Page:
Instead, the Judge turned her analysis to s 171(1) of the Insurance Act (which deals with beneficiary designation under a contract of life insurance) and considered in what circumstances a declaration is “signed by the insured”.
Consideration turned to Lord Denning’s decision in London City Council v Agricultural Food Products,  2 Q.B. 218 (UK C.A.), which states that “…there are some cases where a man is allowed to sign by the hand of another who writes his name for him. Such a signature is called a signature by procuration, by proxy, ‘per pro’, or more shortly ‘p.p.’ All of these expressions are derived from the Latin per procurationem…he can get someone else to write his name for him; but the one who does the writing should add the letters ‘p.p.’ to show that it is done by proxy, followed by the initials so as to indicate who he is”.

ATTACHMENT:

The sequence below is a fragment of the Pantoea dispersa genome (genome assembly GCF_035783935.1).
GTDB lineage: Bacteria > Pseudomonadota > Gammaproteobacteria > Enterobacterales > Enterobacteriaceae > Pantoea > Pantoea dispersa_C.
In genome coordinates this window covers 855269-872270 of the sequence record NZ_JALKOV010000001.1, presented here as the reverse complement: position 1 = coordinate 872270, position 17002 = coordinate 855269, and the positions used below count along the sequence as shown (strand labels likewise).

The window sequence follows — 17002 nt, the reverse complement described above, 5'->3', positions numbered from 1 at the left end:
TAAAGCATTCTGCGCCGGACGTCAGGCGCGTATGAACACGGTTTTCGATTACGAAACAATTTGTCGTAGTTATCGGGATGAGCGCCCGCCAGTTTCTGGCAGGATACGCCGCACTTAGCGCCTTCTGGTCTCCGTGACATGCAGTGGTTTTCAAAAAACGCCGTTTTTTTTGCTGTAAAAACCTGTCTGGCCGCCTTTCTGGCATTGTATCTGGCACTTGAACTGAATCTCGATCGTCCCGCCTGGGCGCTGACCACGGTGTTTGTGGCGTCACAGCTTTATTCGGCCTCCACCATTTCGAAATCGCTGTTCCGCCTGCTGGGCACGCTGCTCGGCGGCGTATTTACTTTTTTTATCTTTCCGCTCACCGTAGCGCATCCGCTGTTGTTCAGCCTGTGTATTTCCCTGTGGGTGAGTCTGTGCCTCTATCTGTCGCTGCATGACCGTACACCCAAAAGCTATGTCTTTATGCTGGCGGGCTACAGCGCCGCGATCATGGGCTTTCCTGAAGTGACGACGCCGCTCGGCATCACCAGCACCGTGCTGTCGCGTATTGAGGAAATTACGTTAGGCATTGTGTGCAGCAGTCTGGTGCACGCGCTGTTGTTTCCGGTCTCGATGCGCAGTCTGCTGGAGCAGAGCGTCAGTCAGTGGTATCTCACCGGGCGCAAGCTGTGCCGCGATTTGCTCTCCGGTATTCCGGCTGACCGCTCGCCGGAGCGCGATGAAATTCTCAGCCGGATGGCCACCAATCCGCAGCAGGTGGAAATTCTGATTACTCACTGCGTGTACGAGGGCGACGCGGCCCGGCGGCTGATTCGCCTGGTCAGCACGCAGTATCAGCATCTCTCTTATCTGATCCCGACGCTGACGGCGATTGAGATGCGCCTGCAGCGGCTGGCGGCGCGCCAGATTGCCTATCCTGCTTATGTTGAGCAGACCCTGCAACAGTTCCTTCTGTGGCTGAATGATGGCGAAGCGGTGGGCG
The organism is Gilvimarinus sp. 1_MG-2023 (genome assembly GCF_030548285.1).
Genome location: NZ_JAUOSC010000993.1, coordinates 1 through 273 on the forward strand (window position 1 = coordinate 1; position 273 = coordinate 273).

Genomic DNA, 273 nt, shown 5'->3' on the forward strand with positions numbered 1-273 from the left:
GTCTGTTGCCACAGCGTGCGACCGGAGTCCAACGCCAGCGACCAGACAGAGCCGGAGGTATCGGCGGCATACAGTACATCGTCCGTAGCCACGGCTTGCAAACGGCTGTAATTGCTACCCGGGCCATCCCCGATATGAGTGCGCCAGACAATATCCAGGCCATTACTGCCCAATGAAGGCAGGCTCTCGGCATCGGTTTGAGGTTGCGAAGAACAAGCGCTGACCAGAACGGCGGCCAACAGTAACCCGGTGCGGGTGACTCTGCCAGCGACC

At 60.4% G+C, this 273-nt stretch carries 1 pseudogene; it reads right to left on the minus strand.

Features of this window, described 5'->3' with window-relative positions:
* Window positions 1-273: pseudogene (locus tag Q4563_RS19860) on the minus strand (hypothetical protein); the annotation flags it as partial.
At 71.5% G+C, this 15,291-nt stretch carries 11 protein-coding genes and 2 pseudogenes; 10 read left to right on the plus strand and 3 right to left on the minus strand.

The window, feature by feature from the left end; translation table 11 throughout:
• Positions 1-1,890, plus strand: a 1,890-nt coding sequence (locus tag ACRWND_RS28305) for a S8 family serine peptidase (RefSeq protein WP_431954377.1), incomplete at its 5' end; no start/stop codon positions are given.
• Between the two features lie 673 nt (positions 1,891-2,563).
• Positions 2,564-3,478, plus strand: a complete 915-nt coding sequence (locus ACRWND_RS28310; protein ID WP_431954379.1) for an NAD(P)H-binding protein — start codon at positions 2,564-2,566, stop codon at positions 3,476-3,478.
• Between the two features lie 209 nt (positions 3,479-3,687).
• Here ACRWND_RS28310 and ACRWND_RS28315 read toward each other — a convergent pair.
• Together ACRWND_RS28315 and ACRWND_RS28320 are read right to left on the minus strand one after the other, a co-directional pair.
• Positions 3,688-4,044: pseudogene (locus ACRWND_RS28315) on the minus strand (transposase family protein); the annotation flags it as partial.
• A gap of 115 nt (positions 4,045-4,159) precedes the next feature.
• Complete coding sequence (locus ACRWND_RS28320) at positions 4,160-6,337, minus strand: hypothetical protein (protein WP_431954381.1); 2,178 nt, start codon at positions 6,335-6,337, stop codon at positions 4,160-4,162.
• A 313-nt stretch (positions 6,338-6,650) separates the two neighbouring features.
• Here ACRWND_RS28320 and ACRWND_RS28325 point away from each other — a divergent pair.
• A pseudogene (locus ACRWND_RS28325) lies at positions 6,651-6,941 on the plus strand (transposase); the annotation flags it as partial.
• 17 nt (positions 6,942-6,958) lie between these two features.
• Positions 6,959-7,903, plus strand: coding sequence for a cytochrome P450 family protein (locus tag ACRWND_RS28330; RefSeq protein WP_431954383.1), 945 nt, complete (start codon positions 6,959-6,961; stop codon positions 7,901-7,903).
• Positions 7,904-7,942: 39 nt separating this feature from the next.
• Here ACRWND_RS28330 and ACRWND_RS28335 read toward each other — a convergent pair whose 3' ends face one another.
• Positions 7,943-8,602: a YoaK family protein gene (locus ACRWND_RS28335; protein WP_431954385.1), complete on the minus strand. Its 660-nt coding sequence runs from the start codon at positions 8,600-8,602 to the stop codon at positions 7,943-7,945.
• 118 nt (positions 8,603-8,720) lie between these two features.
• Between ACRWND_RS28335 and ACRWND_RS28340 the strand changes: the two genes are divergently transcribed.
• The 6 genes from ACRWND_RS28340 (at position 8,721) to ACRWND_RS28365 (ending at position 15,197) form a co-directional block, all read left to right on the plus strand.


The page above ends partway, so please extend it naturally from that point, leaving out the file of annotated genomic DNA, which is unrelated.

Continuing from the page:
Consideration also turned to Justice Cullitty’s decision in Banton v Banton which states that “…[a]n attorney for a donor who has mental capacity to deal with property is merely an agent notwithstanding the fact that that the power may be conferred in general terms…[a]s an agent, such an attorney owes fiduciary duties to the donor but these are pale in comparison with those of an attorney holding a continuing power of attorney when the donor has lost capacity to manage property”.
Justice Pierce held that given the attorney advised the insurer that he changed the policy designation as agent for the owner by procuration, the amended beneficiary designation was deemed valid.